On January 1, 2008, Mr. Hall and Catherine were married with petitioners and other family members in attendance. Mr. Hall was nearly 67 years old and Catherine, then in her mid-fifties, was still working as a full-time administrative assistant in the Delaware Department of Correction. Catherine moved into the Powell Farm Road Property with her husband and his father ("Aldon D."), who by then was in his late 90s. Catherine helped Mr. Hall in caring for his elderly father, but she apparently was not interested in the lawn maintenance business that Mr. Hall conducted from his home office. According to Aaron, Catherine refused to take messages when customers telephoned the residence so Aaron gave them his telephone number.
On June 19, 2008, Mr. Hall visited Dr. Peet with a complaint of blurred vision and dizziness. Catherine wanted her husband to be evaluated at Johns Hopkins Department of Neurology so Dr. Peet provided a referral. Up until this point, according to Dr. Peet, Mr. Hall had remained active and was still mowing lawns. On September 23, 2008, Mr. Hall stood up and fell, apparently triggering another seizure that lasted about three minutes. On October 2, 2008, Mr. Hall was seen by Dr. Paul Dash, a neurologist at Johns Hopkins, who made a clinical diagnosis of Parkinson's disease and some form of dementia other than Alzheimer's, which likely stemmed from the brain injury that occurred when his heart had stopped beating.
On October 22, 2008, Catherine drove her husband, who was no longer able to drive an automobile, to Citizens Bank where he added Catherine's name as joint owner with right of survivorship to his three bank accounts. On October 31, 2008, Catherine's name was added to a checking account already titled in the names of Aldon D. Hall and Aldon S. Hall at PNC Bank. On January 22, 2009, Catherine's name was added to her husband's three accounts at the Bank of Delmarva as a joint owner with right of survivorship. In June of that year, Catherine retired after 30 years of employment with the State. On December 22, 2009, Mr. Hall executed a durable power of attorney document naming his wife as his agent. On December 24, 2009, Catherine was added to a membership account or accounts already titled in the names of Aldon S. Hall and Anthony S. Hall at the Dover Federal Credit Union. On February 17, 2010, Catherine's name was added to an account at PNC Bank owned solely by her husband.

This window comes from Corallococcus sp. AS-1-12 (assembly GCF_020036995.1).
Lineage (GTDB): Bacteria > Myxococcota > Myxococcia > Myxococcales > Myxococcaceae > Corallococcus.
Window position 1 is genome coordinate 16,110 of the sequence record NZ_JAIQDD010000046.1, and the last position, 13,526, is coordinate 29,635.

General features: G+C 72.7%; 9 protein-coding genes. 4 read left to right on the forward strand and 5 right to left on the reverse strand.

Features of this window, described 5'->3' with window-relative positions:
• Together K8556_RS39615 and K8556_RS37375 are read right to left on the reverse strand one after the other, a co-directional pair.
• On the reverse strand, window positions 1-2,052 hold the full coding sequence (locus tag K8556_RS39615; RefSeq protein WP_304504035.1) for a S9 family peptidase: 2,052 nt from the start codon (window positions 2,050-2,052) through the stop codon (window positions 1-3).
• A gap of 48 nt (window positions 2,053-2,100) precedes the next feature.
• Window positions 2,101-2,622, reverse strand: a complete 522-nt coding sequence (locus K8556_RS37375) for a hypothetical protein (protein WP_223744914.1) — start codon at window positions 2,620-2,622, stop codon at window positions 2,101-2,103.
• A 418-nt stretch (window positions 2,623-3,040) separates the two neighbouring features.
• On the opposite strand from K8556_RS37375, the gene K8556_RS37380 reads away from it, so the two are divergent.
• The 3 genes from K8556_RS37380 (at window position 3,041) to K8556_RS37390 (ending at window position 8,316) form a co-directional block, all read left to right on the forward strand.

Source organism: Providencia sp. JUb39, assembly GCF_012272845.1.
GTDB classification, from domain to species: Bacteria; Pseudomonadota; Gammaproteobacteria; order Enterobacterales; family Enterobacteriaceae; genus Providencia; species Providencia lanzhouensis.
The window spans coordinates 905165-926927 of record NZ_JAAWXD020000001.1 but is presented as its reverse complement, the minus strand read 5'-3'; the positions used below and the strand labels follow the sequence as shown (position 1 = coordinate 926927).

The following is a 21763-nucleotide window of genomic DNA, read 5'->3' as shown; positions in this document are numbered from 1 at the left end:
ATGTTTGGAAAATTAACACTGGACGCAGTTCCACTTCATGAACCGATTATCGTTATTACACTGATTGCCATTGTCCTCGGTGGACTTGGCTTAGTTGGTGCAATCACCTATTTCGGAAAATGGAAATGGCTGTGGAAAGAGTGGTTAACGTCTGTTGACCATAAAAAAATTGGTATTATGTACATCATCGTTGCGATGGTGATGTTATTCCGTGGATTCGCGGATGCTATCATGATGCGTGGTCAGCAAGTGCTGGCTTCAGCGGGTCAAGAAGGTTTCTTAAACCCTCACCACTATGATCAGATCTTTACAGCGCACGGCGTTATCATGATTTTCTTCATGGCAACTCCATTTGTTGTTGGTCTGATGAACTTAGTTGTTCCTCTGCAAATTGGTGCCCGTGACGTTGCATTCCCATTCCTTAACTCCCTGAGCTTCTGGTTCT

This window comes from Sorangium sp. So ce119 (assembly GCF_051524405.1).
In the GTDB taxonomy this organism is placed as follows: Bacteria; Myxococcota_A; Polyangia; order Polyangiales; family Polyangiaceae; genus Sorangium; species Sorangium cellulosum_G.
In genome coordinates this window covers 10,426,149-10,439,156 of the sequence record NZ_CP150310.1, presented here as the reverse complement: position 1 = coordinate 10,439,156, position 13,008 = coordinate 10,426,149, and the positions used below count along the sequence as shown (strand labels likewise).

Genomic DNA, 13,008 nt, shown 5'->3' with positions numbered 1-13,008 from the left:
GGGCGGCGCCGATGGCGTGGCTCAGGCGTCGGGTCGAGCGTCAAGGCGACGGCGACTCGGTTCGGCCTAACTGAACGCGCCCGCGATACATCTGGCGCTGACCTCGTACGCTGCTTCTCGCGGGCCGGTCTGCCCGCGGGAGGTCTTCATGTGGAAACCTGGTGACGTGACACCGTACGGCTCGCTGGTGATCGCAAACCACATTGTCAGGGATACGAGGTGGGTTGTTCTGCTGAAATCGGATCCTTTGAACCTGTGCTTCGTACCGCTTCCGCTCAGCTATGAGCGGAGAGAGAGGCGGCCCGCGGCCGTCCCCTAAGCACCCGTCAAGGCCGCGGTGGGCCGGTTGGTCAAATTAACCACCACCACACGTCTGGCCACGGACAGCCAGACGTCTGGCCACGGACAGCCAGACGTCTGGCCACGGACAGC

Dr. Peet saw Mr. Hall again on April 1, 2010, after Catherine noticed that her husband had a cough and was having some difficulty breathing. Dr. Peet suspected that he might have pneumonia. During this visit, Dr. Peet observed that Mr. Hall was using a four-wheel walker whereas on previous visits, he had been able to walk independently.  On May 6, 2010, during a follow-up visit after Mr. Hall's hospitalization for pneumonia, Dr. Peet noted that Mr. Hall had arrived in a wheelchair.
Upon his discharge from the hospital, Mr. Hall was admitted to a rehabilitation facility in Oak Orchard. Catherine had a house that was handicap-accessible in Millsboro, and believed that Mr. Hall would have more room to move around there and that she could provide better care for her husband in the Millsboro house than at the Powell Farm Road Property. Catherine also felt that she could not take care of both Mr. Hall and Aldon D. Following a family meeting during which the parties arranged for other relatives to care for Aldon D. in his home,  Catherine and Mr. Hall moved into her Millsboro house. In the process of removing her husband's personal belongings from the Powell Farm Road Property, Catherine removed her husband's computer on which the current business records were maintained, without giving Aaron any warning of her intentions.